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Creating Plans by Importing Jira Issues

This feature is not available when Sync Plans with Jira Issues is enabled.

Creating non-synced plans for others requires the View Plans and Manage Plans permissions for the team in which the resource is a member.

Creating plans for resources and team members can often be time-consuming, especially when you or your team members have already spent time setting up Jira projects and creating issues. To help reduce the amount of time and effort needed for planning, you can import the data that's already in the Jira issues and create plans from them in the Resource Planning view. Not only does this let you create plans quickly, you can also keep the plans up-to-date when there are changes to the Jira issues (as long as you don't modify the plan in Planner and break the link between Jira and Planner).

Watch our video: How to Quickly Create Plans from Jira Issues

For plans to be created, you need to make sure that the Jira issues meet these conditions so that they can be imported:

  • All 3 of these fields need to be filled in Jira issues: AssigneeDue Date, and Original Estimate.

  • The Due Date needs to be today or a later date. The Due Date field might not be part of the default issue fields, so you'll need to add it.

  • The Jira issue's Status is not resolved (that is, not Closed or Resolved).

When you import the Jira issues, plans are created for each Assignee over the time periods that are determined by the issue's Due date and Original Estimate fields. The Due Date is the end date for the plan, then working backwards from that, the hours in the Original Estimate are divided over the working days as determined by the resource's Workload scheme.

For example, if a user has 8 hours available for work per day and is importing a plan that requires 24 hours, the plan will be distributed over 3 days with 8 hours each dedicated to that imported plan. If the user has 2 days left until the due date, then it will distribute 12 hours per day.


Best Practices for Creating Plans

  • Creating plans is most effective for short-term or sprint planning when you have assigned Jira issues to resources and have a good idea of the due dates and amount of work required.

  • It's good practice to start with a clean slate: import Jira issues first to create plans, then add or adjust other plans around them as you need. This is because plans already created for a resource are not considered when importing Jira issues to create plans. For example, let's say that Amy has 10 out of her required 40 hours already planned for the week. Then Jira issues are imported, and plans are created for her based on her workload scheme (40 hrs per week), so she now has 50 hours planned for that week.

  • Use filters in the Resource Planner view to select the resources for whom you want to plan before you create plans. This determines which Jira issues can be imported, and reduces their number so you're seeing only what you need. See Filtering Resources for more information.

  • To edit a plan that's been created from a Jira issue, it's best to edit its Jira issue and then update the plan. This keeps the connection active between the plan and its Jira issue. Changes made to Jira issues in Planner will not be reflected in Jira. See Editing Plans and Updating Plans below.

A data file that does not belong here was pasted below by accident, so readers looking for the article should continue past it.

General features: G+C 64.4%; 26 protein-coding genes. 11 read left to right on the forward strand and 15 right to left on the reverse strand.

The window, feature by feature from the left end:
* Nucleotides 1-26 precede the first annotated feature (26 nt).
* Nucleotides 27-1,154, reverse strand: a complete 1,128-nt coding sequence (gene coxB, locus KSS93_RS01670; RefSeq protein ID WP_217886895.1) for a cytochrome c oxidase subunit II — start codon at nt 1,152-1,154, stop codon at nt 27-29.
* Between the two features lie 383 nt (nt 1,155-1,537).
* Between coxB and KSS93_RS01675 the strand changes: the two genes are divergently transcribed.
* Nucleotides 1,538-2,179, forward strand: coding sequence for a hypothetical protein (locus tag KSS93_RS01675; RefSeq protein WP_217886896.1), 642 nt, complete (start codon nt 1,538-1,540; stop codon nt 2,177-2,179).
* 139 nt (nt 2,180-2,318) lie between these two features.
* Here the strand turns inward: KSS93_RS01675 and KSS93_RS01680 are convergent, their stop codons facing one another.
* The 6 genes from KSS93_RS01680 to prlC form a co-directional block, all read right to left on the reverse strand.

Creating Plans from Jira Issues

To create plans:

  1. Make sure that Jira issues have met the criteria to be imported - see the list above.

  2. Make sure that you have the Manage Plans permissions for the resources for which you're planning, otherwise their Jira issues will not be imported.

  3. Select a filter in the Filter by field (see Filtering Resources) to display only the resources for whom you're planning.The Assignee in the Jira issues must match the resources who are displayed in the Resource Planning view to be able to import their Jira issues. For example, if you filter so that only the Lunar Labs team is displayed, then only Jira issues that match these team members are imported.

  4. Click the Import button at the top-right. All Jira issues that are eligible to be imported are listed in the Import from Jira dialog according to the filter that you have selected. You can add a filter in this dialog, which doesn't affect the filters in the Resource Planning view.

    If a filter you select doesn't appear here, it may be that you don't have Manage Plans permission for that team or resource.

  5. Check the box for each issue you want to import, or check the box beside Jira Issue at the top of the list to select all issues, and then click Import.


  6. Plans are created for each Assignee over the time periods that are determined by the Jira issue's Due date and Original Estimate data. The Due Date is the end date for the plan, then working backwards from that, the hours in the Original Estimate are divided over the working days as determined by the resource's Workload scheme. These plans are indicated by an Import icon and Tempo Planner keeps a connection (a mapping ID) between the plan and its corresponding Jira issue. The Import icon also appears next to the resource's name and will disappear once the page is refreshed.


By default, issues of imported plans will not appear in the Issues list. To include them in the Issues list, go to the Issue side panel, click on Settings and check the Include Jira imported plans box.


Editing Plans

A plan that's been created from a Jira issue retains a connection to it. If you edit a plan in a way that changes the data from the issue's 3 relevant fields (Assignee, Due Date, or Original Estimate), this connection will be lost. For example, if you move the plan to another team member, move the plan on the timeline, or change the number of hours assigned for each day, a dialog appears in which you can decide to edit the plan anyway or cancel the operation:

  • Edit the plan anyway: The connection between the plan and its Jira issue is lost, so you won't be prompted for an update if any changes are made to the 3 relevant fields in the Jira issue. You can then edit the plan as you like - for example, you can adjust how the work on an issue is spread over a resource's working days. If you import the same Jira issue again, a new plan is created from it, and your edited plan remains unchanged.